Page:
Along with many other Urban Sketchers correspondents, I am participating in a fundraiser for our international organization. I have donated two sketches of Paris and one of Copenhagen. These are fine art prints digitally reproduced on 100 % cotton rag. Here's the link for more information. Check out all of the work offered for sale!
Oh, these're just my usual subjects: wild boar, elephants and giraffes, giant chandeliers, assorted two-legged creatures...some tamer than others. I would have drawn fountains, but my favorite ones in Paris were all dry, so most of the fun there was missing. (Wish the blog could show the elephant drawing truer to size, but, alas, non. Click on image to get to Flickr and larger sizes!)
Elephant, giraffe, rhino et al in the parade of animals, La Grande Galerie de L'Evolution, Museum Nationale de l'Histoire Naturelle, Paris.
Lots of you are familiar with Rick Tulka. My husband and I met him in Paris a couple of years ago and we had a fun lunch with him this time! Here and in the drawing of my daughter below, I used a big fat laundry pencil I bought in Lisbon. It gives a nice, robust line and you can't be finicky with it, which is good.
My daughter, right side of spread:
My daughter, left side of spread:
View across the Lot River, Cahors:
Couldn't resist this *ahem* reconstituted sanglier and friends in a vitrine at les jardins Marqueyssac:
I was wowed by this chandelier at Le Bourbon in Paris:
And not least, but last, our friend Drake, whose deadpan face is a perfect foil for his Rabelaisian sense of humor:
Hope you've enjoyed the sketches!
Next stop: Copenhagen in midNovember, a 20th wedding anniversary celebration. And then put-staying for a very long time.
I love Paris in the springtime. I love Paris (almost) every moment. I've had three scant days here and have packed in so much. The first evening I had dinner with dear friend Tara of Paris Parfait and her precious daughter Jordana. I was jetlagged but managed to keep going, with the help of their scintillating company and a couple of coupes de champagne.
Yesterday, I walked through seven arrondissements, made some sketches and happened upon one of those fabulous events you do when you're in Paris. There was a huge ceremony at Luxembourg gardens, honoring and giving medals to several army officers for valiant service. There was a miltary band that numbered in the hundreds, there were several hundred soldiers in dress summer uniform, there were all sorts of governmental officials bestowing medals and two-cheek kisses, there were the families and friends of the honored soldiers, and there were many, many raggle-taggle onlookers (like me), who just happened to be there when the stately, martial music and procession began. It was thrilling to witness. I made a quick sketch of some of the band members and it is below, with the rest of the day's sketches.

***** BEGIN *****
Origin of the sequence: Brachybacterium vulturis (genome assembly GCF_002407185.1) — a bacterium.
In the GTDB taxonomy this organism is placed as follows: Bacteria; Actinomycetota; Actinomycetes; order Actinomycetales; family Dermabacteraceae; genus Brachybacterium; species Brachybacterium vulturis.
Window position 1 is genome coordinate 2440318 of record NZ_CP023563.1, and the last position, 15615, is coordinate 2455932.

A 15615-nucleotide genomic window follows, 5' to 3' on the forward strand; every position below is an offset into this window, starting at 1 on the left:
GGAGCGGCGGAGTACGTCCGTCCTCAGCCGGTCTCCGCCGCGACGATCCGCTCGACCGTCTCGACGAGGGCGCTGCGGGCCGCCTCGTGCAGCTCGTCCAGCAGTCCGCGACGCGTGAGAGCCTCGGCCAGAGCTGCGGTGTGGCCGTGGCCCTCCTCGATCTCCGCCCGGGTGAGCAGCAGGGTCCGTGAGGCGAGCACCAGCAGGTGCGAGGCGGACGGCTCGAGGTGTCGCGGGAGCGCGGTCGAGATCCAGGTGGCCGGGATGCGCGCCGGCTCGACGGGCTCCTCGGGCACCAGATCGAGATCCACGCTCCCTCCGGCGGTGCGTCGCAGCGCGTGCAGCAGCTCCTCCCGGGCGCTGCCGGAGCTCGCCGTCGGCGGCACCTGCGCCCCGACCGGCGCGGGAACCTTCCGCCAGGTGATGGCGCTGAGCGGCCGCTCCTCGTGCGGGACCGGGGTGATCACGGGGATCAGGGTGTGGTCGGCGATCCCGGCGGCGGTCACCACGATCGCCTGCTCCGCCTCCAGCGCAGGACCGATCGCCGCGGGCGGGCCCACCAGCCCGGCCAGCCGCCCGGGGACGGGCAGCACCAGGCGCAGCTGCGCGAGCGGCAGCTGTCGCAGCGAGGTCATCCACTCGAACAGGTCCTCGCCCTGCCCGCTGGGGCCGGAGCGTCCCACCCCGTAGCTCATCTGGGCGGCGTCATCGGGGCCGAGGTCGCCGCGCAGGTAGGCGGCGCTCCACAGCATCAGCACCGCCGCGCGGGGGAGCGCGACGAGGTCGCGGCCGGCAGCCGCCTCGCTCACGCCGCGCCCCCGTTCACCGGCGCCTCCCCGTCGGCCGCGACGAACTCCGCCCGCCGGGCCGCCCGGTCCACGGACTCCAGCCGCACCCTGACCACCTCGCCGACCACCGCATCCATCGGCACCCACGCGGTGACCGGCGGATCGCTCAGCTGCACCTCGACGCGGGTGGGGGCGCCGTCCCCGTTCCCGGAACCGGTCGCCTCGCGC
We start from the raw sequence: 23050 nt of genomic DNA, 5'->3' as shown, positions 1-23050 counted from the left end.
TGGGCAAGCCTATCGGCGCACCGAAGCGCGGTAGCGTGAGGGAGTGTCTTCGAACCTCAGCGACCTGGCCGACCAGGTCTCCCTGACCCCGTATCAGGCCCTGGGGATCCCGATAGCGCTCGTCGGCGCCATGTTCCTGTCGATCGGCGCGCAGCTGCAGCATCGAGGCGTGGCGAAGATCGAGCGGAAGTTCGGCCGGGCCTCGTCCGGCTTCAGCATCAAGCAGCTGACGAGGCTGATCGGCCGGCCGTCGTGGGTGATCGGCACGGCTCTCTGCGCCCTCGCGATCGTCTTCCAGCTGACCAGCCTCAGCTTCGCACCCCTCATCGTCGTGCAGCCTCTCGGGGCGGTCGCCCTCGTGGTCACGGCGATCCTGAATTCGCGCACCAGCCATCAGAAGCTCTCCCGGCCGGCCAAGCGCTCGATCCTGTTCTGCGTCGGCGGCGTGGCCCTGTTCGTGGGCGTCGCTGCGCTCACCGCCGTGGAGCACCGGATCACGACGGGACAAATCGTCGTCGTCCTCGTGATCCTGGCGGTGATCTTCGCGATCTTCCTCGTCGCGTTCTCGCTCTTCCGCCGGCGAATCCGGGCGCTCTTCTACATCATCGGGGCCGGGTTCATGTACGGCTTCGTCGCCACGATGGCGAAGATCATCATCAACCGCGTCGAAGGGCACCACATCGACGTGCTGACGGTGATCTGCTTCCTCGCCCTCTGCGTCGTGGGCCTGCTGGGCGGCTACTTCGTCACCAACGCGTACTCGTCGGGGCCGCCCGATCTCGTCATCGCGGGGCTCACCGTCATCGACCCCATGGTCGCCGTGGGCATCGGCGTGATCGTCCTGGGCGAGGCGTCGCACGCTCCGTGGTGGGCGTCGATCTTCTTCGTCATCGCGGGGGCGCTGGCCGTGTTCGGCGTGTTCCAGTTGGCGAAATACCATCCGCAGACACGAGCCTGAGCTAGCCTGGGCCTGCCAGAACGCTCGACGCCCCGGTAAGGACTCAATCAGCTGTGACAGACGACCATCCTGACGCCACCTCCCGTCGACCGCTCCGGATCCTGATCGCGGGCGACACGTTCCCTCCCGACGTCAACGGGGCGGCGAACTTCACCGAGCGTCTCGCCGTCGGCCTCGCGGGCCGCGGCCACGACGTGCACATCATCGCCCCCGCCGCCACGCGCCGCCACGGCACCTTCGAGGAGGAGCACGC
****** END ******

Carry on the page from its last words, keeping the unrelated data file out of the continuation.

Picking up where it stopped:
Vive la République!
Another gorgeous spectacle were the flower beds at Luxembourg gardens, all scarlet, violet, bright yellow, orange, so many greens, planted in castor bean, verbena, swiss chard, zinnias and more. Amazing aesthetic those French have!
I'd spent all of October last year in Paris and it was interesting to see how different the light and colors of September are. Comparing this year's Luxembourg garden fountain with last year's will give you an idea of what I'm talking about.
Here are the trip's first sketches in order of appearance.
Today was a marvelous day! I met Casey of rue Manuel bis, who lives in Amboise and whose energetic and robust drawings and paintings I'd long admired. She took a three hour train to meet me in Paris and we spent SIX hours together, sketching, art supply shopping, checking out the street where we both to want to live in Paris (rue Vavin), having lunch at la Coupole, sketching more, having poems read to us by a pétanque player, and getting on so famously, I miss her already! I made a quick drawing of her, which I gave her and she's going to post, along with the incredible sketches she herself made today. Be sure and check her out if you're not already familiar with her work.
I will post mine, too, as soon as I can.
I have lots more to say about Casey and about today, too, but these words will wait.
I leave tomorrow for a week watercolor workshop in les Bassacs, in Provence.
See you there!
I leave tomorrow morning early. I'm feeling quite emotional and that's caught me by surprise. I'm very grateful to my family, who've sacrificed a lot for me to be here. It's been the gift of a lifetime.
I end as I began, when I first dreamed of this trip a year ago----with sketches of a Paris fountain, perhaps the mother of all Paris fountains, the twin fountains at the Place de la Concorde, the navel of Paris, the scene of the beheading of Louis XVI, but ever after a place of peace, harmony, beauty.
This was made the day before yesterday, very early in the morning, right before a soaking rain.
The second sketch was made yesterday afternoon from the nonworking fountain, as the sun broke through the clouds, with a world of cars and people everywhere around me.
Now, I'm going to finish packing and stroll through this last, glorious, sunny day with my husband. I'll be thinking of the dear new friends I've met this month, Florizelle, Linda Matthieu, Tara Bradford and her husband David Holmes, and my old friends A, F, E, P and M, who were here with me, at one point or another, this October in Paris.
Thank you for your company throughout the month. Haven't we had a grand time?